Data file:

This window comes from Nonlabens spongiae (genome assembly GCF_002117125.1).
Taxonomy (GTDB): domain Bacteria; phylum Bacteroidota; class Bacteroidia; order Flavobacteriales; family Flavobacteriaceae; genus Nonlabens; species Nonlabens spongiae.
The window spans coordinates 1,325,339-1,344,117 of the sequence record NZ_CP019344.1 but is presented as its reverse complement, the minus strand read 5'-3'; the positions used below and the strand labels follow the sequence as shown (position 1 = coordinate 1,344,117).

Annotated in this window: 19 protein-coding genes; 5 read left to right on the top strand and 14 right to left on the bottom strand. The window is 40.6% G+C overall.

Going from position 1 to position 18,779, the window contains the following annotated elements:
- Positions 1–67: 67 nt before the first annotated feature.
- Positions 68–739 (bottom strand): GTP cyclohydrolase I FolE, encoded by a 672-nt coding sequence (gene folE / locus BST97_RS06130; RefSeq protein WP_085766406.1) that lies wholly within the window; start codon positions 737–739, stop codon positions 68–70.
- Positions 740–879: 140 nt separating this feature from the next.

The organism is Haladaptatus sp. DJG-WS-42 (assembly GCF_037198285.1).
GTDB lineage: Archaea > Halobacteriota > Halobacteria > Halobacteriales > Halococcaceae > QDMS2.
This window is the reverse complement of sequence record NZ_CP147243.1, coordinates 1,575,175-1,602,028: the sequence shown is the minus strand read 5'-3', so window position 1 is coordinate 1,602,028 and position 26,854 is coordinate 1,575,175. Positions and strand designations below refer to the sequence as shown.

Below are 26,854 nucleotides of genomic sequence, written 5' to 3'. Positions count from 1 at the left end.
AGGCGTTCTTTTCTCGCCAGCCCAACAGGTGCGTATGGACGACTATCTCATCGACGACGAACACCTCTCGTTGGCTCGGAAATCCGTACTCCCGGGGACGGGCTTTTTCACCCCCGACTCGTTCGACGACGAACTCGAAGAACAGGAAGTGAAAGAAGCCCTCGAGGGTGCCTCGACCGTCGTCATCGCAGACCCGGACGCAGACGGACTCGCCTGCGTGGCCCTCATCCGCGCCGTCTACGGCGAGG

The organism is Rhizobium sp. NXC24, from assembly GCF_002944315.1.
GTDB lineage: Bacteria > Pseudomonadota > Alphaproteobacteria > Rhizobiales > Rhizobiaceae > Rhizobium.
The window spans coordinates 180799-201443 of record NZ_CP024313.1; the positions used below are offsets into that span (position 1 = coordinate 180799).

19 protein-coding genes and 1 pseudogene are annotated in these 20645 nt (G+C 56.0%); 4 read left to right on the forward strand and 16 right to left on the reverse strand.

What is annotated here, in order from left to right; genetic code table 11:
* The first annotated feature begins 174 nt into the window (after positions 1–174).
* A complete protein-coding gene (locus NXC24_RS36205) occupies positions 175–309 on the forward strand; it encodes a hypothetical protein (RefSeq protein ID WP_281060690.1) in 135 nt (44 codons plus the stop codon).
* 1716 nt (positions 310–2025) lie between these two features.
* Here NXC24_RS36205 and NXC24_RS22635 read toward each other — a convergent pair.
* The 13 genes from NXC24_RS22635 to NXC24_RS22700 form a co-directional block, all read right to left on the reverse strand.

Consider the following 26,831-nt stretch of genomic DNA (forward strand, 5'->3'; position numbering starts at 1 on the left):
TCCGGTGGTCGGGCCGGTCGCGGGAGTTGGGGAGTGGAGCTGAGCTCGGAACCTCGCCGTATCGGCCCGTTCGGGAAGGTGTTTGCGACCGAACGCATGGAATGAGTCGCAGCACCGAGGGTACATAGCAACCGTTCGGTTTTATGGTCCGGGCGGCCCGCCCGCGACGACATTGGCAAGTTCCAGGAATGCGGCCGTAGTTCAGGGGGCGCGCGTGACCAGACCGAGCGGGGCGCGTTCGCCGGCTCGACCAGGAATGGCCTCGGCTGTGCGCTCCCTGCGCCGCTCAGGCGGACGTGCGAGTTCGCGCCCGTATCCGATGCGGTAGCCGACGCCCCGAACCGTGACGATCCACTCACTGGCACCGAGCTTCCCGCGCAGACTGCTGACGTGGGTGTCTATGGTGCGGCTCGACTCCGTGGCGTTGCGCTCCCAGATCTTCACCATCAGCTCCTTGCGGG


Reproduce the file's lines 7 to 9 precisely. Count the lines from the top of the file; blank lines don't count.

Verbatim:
- Positions 68–739 (bottom strand): GTP cyclohydrolase I FolE, encoded by a 672-nt coding sequence (gene folE / locus BST97_RS06130; RefSeq protein WP_085766406.1) that lies wholly within the window; start codon positions 737–739, stop codon positions 68–70.
- Positions 740–879: 140 nt separating this feature from the next.

The organism is Haladaptatus sp. DJG-WS-42 (assembly GCF_037198285.1).